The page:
When I graduated from high school, one of the gifts my mother gave me was a copy of Emily Post’s Book of Etiquette. In her mind I was leaving the nest, perhaps for good, and a reference source would be a nice thing to have if I couldn’t lean on her proverbial shoulder during moments of awkward social tension or uncertainty. That is my understanding of the gesture behind her gift, but it has taken me some 30 years to come to that conclusion. I think at the time I rolled my eyes and imagined that a car would be a lot more practical. (Sorry, Mom…)
Over the years I have occasionally consulted the book. It has been useful for drafting out notes of condolence or thank yous for interviews, and the times that I needed to put on the dog in front of my future mother-in-law it gave me a sense of assuredness and conviction in my actions. But one chapter that the book failed to contain, that would have served me well over the years, is how to handle those situations that defy social and emotional logic – what to do when dealing with your Ex.
I have been married twice, and my relationships with my Exes are quite different. However, there are inevitably the times when one is simply stymied as to how to graciously and generously handle a situation like a lady, and still remain true to your personal and emotional convictions.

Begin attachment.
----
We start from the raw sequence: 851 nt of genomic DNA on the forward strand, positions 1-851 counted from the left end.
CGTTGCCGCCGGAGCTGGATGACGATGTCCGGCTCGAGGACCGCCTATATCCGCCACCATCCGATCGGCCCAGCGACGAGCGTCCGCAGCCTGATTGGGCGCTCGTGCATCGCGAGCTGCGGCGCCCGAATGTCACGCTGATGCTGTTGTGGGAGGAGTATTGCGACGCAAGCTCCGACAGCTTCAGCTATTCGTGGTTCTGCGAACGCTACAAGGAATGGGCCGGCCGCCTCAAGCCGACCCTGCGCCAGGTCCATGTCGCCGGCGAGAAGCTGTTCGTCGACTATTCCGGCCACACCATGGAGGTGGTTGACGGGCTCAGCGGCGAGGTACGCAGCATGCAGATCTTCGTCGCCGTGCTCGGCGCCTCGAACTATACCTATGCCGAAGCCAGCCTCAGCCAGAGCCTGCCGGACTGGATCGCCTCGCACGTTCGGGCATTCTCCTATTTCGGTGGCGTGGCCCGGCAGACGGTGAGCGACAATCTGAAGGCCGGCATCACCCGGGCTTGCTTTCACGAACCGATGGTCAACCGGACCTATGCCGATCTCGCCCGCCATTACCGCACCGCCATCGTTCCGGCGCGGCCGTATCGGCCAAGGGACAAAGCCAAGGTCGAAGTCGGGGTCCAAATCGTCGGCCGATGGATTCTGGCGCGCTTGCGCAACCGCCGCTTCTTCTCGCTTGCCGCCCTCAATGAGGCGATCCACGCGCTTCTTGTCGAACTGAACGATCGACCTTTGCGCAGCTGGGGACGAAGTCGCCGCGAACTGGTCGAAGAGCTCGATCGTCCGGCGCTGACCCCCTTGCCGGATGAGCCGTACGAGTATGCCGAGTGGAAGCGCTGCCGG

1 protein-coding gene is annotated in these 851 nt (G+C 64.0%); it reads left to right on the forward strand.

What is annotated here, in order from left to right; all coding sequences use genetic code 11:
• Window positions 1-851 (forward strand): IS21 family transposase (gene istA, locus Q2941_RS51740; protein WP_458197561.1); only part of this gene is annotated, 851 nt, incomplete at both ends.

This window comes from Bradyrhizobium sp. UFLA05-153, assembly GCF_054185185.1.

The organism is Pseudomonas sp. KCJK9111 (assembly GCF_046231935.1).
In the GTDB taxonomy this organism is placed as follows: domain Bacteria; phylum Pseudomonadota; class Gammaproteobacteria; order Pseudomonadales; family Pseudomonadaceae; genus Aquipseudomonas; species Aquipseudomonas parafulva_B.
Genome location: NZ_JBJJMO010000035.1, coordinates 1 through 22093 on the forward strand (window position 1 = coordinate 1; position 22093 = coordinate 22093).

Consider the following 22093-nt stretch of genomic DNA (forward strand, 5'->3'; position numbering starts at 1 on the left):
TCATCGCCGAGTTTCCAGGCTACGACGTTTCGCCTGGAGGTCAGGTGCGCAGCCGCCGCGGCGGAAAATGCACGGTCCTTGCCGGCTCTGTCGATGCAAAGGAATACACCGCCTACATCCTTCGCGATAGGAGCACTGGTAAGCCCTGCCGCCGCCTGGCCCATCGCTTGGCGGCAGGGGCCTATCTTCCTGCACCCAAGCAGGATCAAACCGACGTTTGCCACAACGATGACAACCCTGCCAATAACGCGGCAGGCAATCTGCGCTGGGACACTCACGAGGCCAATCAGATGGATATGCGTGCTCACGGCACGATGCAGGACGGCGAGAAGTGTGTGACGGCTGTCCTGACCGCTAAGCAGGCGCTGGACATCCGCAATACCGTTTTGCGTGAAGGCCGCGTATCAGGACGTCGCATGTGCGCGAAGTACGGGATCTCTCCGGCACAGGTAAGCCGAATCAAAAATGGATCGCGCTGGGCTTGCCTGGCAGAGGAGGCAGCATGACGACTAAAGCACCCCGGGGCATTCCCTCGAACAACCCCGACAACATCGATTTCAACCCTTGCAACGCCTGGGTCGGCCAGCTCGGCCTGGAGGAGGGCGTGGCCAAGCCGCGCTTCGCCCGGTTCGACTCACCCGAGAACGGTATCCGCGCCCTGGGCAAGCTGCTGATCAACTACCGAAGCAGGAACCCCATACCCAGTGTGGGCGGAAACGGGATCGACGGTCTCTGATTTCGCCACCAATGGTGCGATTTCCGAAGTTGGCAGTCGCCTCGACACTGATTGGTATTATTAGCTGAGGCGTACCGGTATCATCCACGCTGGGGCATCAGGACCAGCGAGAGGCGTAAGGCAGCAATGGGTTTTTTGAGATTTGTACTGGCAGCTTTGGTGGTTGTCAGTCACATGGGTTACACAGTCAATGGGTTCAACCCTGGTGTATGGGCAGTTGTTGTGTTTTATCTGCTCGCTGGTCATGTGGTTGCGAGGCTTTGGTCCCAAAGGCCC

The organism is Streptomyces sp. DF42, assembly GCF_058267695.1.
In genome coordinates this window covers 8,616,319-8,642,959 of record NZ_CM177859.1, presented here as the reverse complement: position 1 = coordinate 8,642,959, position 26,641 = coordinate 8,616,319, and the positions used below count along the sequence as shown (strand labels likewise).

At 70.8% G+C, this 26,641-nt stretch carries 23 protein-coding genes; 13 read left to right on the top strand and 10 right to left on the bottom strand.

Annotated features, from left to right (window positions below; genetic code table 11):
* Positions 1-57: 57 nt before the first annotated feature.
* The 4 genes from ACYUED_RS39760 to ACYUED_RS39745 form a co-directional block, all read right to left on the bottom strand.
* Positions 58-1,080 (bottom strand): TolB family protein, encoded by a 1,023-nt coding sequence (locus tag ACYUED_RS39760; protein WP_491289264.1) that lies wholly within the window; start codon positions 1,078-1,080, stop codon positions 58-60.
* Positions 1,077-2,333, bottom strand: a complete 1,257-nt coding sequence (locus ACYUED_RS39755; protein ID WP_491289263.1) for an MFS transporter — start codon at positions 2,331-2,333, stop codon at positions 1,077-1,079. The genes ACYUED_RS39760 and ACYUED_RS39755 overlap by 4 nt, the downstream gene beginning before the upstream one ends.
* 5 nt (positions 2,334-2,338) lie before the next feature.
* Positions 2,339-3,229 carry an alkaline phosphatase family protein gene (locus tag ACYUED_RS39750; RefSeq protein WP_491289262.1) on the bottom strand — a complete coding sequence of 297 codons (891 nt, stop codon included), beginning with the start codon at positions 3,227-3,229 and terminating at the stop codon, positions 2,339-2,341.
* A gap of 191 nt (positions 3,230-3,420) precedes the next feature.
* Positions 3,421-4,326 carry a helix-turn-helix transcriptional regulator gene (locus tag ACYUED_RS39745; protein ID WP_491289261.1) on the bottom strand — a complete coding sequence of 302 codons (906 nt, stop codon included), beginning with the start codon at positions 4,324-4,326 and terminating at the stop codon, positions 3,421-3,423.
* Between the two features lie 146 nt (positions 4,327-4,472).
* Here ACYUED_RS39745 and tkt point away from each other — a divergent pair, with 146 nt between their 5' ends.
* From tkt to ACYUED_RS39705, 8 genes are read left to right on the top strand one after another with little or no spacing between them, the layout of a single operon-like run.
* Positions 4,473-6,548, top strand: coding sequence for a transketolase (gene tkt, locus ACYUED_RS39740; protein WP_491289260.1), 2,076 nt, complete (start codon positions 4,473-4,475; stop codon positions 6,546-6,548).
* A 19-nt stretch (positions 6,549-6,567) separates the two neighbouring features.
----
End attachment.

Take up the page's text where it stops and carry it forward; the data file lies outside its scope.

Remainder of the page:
For example: what is the “right” thing to do when the flavor of the month shows up at an important family gathering, like a graduation or christening? How do you handle casual invites to milestone birthday parties when your children really want you there but you want to be as far away as possible? Is there an appropriate (and not snarky) way to diffuse the tension when you show up at the same event at the same time with your current squeezes, and everyone begins to shoot eyeball daggers? Surely Ms. Post would have known what to do.
This column will attempt to dissect and analyze – even over-analyze because that what I’m good at! – the perplexing relationships that continue to exist with Exes. It might be a business, or children, or a complicated financial arrangement that keeps the ties bound. But when they say you’re married for life, sometimes it truly feels that way, despite what the court or legal documents state.
Every relationship with an Ex has its own dynamic. Some are good – better in fact then when the Ex was an exante or ad – some are awful, some are awkward and some are just downright confusing. I fear I fall somewhere in the latter.
Case in point: as I write this, my ex-husband’s girlfriend’s dog, of whom she has joint custody with her ex-husband, is curled up, asleep at my feet. How the dog got here is a long story, involving multiple parties, states, and conflicts, with which I will not bore you. But you don’t need a book of etiquette to know what the right thing to do is when a dog is in need of care. Men, on the other hand….
Coming next week from the Ex-Expert: You’re moving WHERE…?